5. Slowly exhale through the mouth for 4 seconds.
6. Then, repeat this for another few cycles. You can set a gentle alarm to go off on your phone after 5 minutes.
After this time has passed, observe how you feel emotionally and physically for a few moments.
Repeat as necessary during the day.
Take notice during the day whilst you’re working, eating or going for a walk what your breath is doing. We don’t often notice something that we do unconsciously, but it’s such a powerful tool to ground us and release stress.
No. 3 – Find Ways to Truly Relax
Chronic stress is one of its most menacing underlying factors, which leads to high blood pressure.
As I mentioned earlier, when we are stressed, our body produces a surge of hormones that temporarily increase our blood pressure. Adrenaline causes our blood vessels to narrow and hearts to beat faster. Now, although it’s only a temporary elevation, if we are constantly bombarded with stress, it’s likely going to have an effect.
That’s why it’s so important to carve out some good relaxation time.
Of course, what I’ve just mentioned above is an excellent move towards that, and that’s exercise and deep breathing. Yoga might be your jam, but alternatively, you might let more steam off from boxing or running.
Meditation and mindfulness is another great way to relax. I wrote a couple of blog posts on that here.
Also, try to indulge a few hours a week in a hobby. Maybe it’s knitting, sewing, painting or pottery making… the choice is yours! So long as you feel calm and you’re relaxing, you’re on the right track.
Of course, we all get stressed from time to time. It’s a natural part of life! However, continual stress is a problem, and nipping it in the bud is the best thing to help make sure your blood pressure remains steady
No. 4 – Figure Out Your Stress Triggers
There are many things that can trigger our stress response. The ability to identify them is surprisingly beneficial in terms of managing your stress levels, and therefore your blood pressure.
Take some time this week to keep a journal of the days and times that you feel stressed. Additionally, scribble down the cause. E.g stuck in traffic going to work.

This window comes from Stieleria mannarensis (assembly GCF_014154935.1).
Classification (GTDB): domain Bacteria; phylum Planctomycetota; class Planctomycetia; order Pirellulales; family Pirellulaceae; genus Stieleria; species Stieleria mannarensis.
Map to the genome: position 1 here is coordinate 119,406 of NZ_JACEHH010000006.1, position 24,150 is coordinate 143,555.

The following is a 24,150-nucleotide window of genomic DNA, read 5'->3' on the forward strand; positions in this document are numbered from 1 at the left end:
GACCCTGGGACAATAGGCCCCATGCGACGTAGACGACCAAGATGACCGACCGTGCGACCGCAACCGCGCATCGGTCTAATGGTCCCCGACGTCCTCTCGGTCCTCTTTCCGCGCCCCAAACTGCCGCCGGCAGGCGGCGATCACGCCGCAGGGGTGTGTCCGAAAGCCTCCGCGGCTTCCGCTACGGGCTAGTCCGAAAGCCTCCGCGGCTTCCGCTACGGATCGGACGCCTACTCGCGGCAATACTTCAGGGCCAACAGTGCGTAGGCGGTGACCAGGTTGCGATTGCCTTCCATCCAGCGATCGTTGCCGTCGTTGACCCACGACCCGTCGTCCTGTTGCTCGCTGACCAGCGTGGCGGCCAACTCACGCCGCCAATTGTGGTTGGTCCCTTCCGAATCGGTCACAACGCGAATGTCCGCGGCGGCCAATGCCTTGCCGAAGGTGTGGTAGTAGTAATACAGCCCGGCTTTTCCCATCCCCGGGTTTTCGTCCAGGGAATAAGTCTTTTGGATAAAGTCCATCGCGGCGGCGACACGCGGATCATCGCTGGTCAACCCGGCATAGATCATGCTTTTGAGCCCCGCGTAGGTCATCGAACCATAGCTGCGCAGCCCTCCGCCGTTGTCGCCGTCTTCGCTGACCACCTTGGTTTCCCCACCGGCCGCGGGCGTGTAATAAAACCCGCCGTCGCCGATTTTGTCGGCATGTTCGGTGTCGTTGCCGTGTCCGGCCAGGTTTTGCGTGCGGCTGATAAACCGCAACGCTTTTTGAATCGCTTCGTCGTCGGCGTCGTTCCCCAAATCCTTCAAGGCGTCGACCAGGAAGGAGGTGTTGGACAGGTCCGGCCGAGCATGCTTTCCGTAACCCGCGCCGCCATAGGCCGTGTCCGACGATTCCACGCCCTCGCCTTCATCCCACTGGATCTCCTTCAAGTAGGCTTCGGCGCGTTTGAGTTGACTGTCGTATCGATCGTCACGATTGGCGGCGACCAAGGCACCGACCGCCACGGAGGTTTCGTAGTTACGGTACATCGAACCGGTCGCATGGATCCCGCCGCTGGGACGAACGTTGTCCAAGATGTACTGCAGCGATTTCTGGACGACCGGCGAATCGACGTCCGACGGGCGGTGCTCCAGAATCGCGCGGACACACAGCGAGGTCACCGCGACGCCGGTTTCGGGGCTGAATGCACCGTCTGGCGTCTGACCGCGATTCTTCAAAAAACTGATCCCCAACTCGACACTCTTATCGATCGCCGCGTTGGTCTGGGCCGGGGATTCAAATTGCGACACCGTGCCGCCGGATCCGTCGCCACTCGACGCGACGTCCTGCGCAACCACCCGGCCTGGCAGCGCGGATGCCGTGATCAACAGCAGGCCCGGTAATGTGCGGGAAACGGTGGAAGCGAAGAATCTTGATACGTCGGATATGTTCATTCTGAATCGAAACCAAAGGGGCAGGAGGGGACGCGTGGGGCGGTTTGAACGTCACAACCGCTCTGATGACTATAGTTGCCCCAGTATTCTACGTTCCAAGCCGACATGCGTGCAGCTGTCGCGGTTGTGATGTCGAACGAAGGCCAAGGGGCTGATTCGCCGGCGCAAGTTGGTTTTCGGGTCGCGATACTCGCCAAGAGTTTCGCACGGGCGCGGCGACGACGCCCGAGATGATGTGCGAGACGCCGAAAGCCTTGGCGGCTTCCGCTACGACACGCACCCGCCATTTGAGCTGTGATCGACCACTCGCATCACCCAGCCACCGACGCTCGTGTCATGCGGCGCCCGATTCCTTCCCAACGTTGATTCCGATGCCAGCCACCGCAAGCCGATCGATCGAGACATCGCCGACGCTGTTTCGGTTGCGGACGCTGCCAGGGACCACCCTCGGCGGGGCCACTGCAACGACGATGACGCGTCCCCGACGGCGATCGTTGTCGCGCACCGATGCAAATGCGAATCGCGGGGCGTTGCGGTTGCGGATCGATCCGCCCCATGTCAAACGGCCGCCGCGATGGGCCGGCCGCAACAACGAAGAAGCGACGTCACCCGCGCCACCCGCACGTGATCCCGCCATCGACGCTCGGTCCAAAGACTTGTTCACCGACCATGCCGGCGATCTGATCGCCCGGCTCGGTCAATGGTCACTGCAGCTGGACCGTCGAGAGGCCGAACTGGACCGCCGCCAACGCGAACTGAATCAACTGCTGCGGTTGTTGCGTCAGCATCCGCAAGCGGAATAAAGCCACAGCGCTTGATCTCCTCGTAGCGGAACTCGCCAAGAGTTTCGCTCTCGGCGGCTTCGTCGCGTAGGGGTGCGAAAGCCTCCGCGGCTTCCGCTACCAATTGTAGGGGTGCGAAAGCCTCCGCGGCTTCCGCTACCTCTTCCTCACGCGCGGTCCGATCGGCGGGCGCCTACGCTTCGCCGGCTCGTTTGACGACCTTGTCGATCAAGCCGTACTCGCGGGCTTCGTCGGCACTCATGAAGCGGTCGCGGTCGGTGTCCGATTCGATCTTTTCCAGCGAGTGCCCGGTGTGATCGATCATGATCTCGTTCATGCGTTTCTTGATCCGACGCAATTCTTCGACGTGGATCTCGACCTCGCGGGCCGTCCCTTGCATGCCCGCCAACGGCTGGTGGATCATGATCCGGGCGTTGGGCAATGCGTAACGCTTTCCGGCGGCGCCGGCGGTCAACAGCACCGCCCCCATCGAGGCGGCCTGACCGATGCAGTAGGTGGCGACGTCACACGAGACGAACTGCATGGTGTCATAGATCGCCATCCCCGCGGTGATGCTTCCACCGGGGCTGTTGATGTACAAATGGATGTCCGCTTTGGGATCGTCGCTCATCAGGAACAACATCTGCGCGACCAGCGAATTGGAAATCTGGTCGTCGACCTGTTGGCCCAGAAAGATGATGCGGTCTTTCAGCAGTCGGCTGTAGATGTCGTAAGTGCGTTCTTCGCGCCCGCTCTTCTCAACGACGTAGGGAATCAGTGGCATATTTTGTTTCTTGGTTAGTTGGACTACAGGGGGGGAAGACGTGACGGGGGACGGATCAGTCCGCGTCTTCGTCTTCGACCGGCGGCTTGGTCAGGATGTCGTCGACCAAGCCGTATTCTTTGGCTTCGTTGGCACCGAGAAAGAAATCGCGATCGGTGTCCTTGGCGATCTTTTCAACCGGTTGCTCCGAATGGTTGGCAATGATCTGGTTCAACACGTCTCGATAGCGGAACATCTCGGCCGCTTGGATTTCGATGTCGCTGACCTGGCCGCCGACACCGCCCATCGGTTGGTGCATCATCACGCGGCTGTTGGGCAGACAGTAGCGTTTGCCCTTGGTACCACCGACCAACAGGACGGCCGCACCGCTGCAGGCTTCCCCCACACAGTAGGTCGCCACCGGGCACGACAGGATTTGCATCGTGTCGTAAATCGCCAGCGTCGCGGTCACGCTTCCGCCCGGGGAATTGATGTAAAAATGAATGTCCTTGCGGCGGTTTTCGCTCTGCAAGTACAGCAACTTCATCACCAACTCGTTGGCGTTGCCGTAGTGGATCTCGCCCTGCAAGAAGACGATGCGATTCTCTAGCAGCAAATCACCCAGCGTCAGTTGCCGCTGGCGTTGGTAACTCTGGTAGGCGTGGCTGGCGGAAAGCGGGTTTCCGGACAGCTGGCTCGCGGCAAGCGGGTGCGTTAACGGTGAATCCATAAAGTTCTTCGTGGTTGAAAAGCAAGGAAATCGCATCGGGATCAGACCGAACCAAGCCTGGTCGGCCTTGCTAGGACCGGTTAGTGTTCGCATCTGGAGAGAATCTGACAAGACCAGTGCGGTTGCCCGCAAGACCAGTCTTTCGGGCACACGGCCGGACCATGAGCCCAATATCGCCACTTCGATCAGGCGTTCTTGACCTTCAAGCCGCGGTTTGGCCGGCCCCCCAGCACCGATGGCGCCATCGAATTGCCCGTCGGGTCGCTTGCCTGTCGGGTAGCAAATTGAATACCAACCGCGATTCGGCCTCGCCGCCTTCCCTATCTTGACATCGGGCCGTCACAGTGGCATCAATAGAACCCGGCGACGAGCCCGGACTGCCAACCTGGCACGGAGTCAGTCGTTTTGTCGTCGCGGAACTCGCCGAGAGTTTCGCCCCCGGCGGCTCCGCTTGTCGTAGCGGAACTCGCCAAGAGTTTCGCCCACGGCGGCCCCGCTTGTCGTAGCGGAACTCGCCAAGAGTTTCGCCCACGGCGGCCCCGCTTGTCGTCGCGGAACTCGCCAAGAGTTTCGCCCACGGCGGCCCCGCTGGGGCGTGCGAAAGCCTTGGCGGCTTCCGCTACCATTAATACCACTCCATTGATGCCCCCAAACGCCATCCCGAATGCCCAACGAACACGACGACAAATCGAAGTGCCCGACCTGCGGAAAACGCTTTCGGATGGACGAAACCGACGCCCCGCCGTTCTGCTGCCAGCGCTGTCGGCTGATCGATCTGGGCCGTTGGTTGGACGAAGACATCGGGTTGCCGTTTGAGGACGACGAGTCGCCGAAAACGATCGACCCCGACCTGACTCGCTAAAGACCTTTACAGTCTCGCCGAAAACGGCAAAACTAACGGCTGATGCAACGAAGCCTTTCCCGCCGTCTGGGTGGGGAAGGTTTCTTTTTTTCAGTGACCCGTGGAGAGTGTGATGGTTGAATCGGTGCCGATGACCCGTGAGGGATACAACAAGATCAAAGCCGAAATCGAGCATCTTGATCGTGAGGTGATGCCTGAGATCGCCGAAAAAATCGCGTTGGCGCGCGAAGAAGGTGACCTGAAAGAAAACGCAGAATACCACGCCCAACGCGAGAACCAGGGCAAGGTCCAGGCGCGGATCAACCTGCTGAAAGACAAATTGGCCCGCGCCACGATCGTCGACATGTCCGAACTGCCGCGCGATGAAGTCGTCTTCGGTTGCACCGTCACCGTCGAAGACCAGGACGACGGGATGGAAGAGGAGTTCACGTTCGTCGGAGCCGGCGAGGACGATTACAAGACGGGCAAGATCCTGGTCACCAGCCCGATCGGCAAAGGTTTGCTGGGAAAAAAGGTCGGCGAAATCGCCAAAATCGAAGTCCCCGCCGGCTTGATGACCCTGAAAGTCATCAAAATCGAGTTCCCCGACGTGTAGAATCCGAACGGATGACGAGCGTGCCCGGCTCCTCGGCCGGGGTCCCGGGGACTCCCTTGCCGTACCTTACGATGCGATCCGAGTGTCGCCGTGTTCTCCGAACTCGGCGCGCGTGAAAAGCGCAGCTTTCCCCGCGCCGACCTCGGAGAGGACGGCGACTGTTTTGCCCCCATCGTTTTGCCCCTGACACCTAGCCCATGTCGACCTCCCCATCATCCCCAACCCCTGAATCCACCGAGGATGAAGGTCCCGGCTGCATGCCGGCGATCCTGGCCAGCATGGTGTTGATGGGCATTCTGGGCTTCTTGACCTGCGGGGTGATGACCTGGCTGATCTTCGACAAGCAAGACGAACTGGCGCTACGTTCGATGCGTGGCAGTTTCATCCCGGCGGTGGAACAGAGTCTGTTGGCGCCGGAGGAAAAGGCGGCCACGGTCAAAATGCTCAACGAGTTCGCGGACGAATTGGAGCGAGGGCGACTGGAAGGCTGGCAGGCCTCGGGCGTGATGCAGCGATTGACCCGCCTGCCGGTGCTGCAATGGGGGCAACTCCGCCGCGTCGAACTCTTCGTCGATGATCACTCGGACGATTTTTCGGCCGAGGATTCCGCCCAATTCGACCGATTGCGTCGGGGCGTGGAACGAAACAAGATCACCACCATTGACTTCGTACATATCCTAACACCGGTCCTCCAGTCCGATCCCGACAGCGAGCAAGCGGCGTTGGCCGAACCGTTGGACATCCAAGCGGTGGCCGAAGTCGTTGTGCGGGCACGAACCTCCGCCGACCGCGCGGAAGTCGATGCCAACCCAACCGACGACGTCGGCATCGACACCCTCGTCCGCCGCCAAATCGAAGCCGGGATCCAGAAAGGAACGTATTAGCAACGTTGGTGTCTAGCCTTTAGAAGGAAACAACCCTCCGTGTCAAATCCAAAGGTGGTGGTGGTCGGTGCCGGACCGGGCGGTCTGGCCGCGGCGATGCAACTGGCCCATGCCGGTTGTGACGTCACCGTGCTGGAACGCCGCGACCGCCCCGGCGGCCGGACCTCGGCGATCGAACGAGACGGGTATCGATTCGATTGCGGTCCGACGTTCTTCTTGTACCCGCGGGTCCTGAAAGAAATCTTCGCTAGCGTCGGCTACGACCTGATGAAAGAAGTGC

Of course, it’s natural that we’re all going to feel stressed at one point or another, but it is important to take a step back and notice if there are any unnecessary stresses sneaking their way into our lives.
Doing this exercise will hopefully give you some insight into what triggers your stress and then you can take the steps to tackle it.
Sometimes it’s something small, other times it’s things out of our control.
Common triggers arise from work, money, health, family, relationships, being hungry (yep!) and environment (e.g mess around your house or being stuck in traffic jam).
Identifying your triggers will be helpful to give you some food for thought and something to work on. Smaller things you can work on yourself with some breathing techniques for example, whereas larger issues that you identify can often be helped by somebody trained. For example, a marriage counsellor for relationship issues or an accountant for money stress.
Let’s take for example mess in the house. You can’t focus on work at your desk because it’s so cluttered and it stresses you out.
Set time aside to tidy it and find a place for everything, and then make sure to put everything back there after you finish at your desk. That way, next time it’s clear and ready for you.
Of course, not everything is within your control, and meditating won’t bring you in money to pay the bills, but it can help you calm down and make more rational or sensible decisions in a time of stress.
I hope today’s blog on Lowering High Blood Pressure Naturally with lifestyle shared some easy and natural ways to lower your stress and help you to take control of your blood pressure. Again, if you missed parts one and two, check them out here. For part four, click here.